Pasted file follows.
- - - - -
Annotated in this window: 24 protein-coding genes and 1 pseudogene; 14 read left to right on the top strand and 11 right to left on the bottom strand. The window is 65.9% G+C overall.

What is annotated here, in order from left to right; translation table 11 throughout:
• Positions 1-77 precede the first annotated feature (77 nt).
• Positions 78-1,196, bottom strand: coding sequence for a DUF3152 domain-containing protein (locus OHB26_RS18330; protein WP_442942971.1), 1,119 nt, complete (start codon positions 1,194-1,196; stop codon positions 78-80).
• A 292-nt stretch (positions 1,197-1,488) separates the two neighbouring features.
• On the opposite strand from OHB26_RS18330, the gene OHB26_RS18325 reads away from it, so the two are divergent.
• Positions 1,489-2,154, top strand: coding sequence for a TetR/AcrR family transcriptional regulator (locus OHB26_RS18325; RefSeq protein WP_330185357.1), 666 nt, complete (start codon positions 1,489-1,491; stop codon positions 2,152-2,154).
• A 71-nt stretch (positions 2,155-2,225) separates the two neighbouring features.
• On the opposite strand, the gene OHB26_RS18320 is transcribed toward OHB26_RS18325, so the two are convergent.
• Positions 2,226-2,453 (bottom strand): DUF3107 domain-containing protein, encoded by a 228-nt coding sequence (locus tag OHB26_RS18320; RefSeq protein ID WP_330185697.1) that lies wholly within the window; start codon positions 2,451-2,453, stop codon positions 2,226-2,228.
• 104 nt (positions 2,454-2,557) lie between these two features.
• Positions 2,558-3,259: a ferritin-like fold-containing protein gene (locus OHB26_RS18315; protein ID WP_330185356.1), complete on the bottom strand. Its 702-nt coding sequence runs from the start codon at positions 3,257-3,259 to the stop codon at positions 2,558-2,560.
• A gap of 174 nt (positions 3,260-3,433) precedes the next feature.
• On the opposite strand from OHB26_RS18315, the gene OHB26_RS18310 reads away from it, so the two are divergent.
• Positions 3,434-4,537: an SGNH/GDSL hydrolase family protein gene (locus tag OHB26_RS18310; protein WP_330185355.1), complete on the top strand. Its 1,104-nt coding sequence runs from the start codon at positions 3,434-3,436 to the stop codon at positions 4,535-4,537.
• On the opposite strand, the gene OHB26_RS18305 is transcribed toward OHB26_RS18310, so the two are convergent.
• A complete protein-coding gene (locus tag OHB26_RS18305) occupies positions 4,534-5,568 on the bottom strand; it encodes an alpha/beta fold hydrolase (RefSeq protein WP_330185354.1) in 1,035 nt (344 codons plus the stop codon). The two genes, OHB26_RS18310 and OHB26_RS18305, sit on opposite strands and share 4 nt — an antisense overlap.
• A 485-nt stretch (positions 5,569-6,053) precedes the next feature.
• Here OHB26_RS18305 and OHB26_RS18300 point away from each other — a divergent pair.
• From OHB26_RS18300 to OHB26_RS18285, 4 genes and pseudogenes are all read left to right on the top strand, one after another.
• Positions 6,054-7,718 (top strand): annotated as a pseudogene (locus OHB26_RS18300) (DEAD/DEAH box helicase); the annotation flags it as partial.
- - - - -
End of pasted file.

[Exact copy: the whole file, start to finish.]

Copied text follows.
Annotated in this window: 24 protein-coding genes and 1 pseudogene; 14 read left to right on the top strand and 11 right to left on the bottom strand. The window is 65.9% G+C overall.

What is annotated here, in order from left to right; translation table 11 throughout:
• Positions 1-77 precede the first annotated feature (77 nt).
• Positions 78-1,196, bottom strand: coding sequence for a DUF3152 domain-containing protein (locus OHB26_RS18330; protein WP_442942971.1), 1,119 nt, complete (start codon positions 1,194-1,196; stop codon positions 78-80).
• A 292-nt stretch (positions 1,197-1,488) separates the two neighbouring features.
• On the opposite strand from OHB26_RS18330, the gene OHB26_RS18325 reads away from it, so the two are divergent.
• Positions 1,489-2,154, top strand: coding sequence for a TetR/AcrR family transcriptional regulator (locus OHB26_RS18325; RefSeq protein WP_330185357.1), 666 nt, complete (start codon positions 1,489-1,491; stop codon positions 2,152-2,154).
• A 71-nt stretch (positions 2,155-2,225) separates the two neighbouring features.
• On the opposite strand, the gene OHB26_RS18320 is transcribed toward OHB26_RS18325, so the two are convergent.
• Positions 2,226-2,453 (bottom strand): DUF3107 domain-containing protein, encoded by a 228-nt coding sequence (locus tag OHB26_RS18320; RefSeq protein ID WP_330185697.1) that lies wholly within the window; start codon positions 2,451-2,453, stop codon positions 2,226-2,228.
• 104 nt (positions 2,454-2,557) lie between these two features.
• Positions 2,558-3,259: a ferritin-like fold-containing protein gene (locus OHB26_RS18315; protein ID WP_330185356.1), complete on the bottom strand. Its 702-nt coding sequence runs from the start codon at positions 3,257-3,259 to the stop codon at positions 2,558-2,560.
• A gap of 174 nt (positions 3,260-3,433) precedes the next feature.
• On the opposite strand from OHB26_RS18315, the gene OHB26_RS18310 reads away from it, so the two are divergent.
• Positions 3,434-4,537: an SGNH/GDSL hydrolase family protein gene (locus tag OHB26_RS18310; protein WP_330185355.1), complete on the top strand. Its 1,104-nt coding sequence runs from the start codon at positions 3,434-3,436 to the stop codon at positions 4,535-4,537.
• On the opposite strand, the gene OHB26_RS18305 is transcribed toward OHB26_RS18310, so the two are convergent.
• A complete protein-coding gene (locus tag OHB26_RS18305) occupies positions 4,534-5,568 on the bottom strand; it encodes an alpha/beta fold hydrolase (RefSeq protein WP_330185354.1) in 1,035 nt (344 codons plus the stop codon). The two genes, OHB26_RS18310 and OHB26_RS18305, sit on opposite strands and share 4 nt — an antisense overlap.
• A 485-nt stretch (positions 5,569-6,053) precedes the next feature.
• Here OHB26_RS18305 and OHB26_RS18300 point away from each other — a divergent pair.
• From OHB26_RS18300 to OHB26_RS18285, 4 genes and pseudogenes are all read left to right on the top strand, one after another.
• Positions 6,054-7,718 (top strand): annotated as a pseudogene (locus OHB26_RS18300) (DEAD/DEAH box helicase); the annotation flags it as partial.